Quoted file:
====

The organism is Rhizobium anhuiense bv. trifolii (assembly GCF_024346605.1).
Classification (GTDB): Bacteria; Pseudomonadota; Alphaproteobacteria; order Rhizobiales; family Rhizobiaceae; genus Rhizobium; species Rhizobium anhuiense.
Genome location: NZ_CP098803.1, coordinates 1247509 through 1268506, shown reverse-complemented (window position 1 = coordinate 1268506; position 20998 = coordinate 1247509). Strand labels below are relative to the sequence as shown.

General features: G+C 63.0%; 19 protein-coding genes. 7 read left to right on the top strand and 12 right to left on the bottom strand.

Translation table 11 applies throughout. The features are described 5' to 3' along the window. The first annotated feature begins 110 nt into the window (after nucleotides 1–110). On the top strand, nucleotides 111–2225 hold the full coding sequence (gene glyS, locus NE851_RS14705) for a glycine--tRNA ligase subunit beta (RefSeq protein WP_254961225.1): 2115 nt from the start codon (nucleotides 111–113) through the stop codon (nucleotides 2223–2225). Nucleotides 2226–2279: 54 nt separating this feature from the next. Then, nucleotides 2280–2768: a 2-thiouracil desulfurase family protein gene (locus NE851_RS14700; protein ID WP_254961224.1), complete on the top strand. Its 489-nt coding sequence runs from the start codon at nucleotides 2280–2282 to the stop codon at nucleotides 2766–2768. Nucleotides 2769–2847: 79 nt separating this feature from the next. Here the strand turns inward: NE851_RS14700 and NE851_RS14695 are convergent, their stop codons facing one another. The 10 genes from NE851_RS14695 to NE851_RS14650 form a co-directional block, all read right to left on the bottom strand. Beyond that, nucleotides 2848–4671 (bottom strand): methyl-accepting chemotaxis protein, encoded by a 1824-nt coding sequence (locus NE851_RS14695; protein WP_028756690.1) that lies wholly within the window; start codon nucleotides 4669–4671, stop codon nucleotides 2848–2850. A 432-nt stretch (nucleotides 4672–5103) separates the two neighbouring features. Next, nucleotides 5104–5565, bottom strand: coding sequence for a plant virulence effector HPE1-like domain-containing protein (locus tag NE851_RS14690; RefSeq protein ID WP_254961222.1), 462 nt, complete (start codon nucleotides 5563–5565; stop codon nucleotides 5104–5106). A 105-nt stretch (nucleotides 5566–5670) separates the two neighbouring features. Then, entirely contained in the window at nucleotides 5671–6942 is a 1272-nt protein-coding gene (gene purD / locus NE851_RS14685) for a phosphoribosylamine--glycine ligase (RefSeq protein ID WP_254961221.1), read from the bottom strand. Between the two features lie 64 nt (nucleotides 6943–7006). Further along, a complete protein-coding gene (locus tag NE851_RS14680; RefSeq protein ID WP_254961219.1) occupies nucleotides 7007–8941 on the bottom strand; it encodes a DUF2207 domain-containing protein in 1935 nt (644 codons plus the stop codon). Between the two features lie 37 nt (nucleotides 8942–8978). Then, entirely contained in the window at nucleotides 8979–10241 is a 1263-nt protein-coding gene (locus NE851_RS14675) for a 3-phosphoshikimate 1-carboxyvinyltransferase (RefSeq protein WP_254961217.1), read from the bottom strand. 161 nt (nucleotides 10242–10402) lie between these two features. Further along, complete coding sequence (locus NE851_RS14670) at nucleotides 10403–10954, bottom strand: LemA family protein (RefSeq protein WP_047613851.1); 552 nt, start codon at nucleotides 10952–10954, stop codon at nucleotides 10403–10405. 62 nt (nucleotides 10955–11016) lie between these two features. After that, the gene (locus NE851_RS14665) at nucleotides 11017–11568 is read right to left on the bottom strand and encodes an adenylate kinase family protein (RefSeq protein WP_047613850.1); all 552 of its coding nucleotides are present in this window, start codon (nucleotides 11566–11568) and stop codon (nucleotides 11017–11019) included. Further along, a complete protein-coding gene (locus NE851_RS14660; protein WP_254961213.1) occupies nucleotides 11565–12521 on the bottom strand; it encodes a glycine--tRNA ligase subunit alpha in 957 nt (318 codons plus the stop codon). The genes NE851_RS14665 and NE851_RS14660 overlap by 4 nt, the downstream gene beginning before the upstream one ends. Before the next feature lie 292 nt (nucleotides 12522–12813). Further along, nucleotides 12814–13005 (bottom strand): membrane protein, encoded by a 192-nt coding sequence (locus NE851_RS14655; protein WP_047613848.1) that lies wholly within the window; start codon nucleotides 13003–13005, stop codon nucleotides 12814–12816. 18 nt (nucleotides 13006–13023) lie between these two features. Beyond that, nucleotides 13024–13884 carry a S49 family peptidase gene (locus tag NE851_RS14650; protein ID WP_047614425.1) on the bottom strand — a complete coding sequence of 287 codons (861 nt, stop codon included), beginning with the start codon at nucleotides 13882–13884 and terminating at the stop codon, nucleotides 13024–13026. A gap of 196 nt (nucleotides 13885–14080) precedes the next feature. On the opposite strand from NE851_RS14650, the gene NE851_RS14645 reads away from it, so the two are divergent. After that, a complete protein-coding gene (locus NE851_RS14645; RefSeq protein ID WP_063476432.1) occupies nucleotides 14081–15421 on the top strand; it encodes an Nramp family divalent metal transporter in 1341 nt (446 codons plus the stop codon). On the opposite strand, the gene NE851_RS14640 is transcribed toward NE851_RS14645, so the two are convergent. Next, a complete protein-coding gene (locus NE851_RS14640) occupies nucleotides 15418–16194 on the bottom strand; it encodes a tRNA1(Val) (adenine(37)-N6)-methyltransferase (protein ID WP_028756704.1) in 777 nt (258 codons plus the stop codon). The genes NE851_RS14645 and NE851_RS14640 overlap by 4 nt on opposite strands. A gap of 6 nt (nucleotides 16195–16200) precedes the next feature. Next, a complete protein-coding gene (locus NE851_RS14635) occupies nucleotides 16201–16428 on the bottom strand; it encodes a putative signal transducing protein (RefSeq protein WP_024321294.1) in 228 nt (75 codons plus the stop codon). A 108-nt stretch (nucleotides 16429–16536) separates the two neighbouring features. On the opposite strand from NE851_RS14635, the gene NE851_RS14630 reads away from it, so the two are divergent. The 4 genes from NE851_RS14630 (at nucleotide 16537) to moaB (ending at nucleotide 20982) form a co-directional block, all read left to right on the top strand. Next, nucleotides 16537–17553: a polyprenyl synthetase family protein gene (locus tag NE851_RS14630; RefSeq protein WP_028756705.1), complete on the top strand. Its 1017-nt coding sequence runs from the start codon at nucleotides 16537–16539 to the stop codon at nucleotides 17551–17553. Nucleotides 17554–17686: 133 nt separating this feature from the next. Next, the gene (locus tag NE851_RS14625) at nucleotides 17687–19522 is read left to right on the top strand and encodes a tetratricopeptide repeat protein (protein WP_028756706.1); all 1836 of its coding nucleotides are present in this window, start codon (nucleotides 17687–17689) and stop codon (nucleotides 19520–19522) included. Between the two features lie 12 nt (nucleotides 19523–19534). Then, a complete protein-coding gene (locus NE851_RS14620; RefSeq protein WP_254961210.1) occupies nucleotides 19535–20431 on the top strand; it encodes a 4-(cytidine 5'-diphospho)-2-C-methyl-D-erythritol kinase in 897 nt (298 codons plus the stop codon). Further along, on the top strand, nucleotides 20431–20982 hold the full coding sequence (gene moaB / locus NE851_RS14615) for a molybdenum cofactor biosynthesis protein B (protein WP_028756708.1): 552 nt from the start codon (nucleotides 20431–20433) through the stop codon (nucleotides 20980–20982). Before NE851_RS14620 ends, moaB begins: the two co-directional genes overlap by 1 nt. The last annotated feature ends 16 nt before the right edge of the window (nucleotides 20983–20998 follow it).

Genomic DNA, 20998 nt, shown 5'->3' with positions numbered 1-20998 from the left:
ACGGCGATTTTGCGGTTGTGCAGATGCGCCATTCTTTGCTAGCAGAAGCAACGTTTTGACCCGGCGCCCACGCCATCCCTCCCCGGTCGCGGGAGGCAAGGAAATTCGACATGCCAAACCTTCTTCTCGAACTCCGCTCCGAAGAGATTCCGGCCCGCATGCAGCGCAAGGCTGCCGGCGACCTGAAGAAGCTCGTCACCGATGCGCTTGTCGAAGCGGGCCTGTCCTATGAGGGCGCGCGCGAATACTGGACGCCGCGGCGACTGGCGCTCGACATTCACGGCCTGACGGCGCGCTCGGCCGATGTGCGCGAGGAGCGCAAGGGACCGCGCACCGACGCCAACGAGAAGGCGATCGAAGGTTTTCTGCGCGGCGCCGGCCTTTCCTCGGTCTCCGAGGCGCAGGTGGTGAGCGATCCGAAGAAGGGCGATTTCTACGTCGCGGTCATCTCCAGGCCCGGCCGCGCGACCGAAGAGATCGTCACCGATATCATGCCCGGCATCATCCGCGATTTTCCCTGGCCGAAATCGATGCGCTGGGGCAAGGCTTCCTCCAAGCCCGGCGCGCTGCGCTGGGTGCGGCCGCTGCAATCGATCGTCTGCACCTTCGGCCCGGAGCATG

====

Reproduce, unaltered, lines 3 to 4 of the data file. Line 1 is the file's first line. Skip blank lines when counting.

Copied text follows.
Genome location: NZ_CP098803.1, coordinates 1247509 through 1268506, shown reverse-complemented (window position 1 = coordinate 1268506; position 20998 = coordinate 1247509). Strand labels below are relative to the sequence as shown.

General features: G+C 63.0%; 19 protein-coding genes. 7 read left to right on the top strand and 12 right to left on the bottom strand.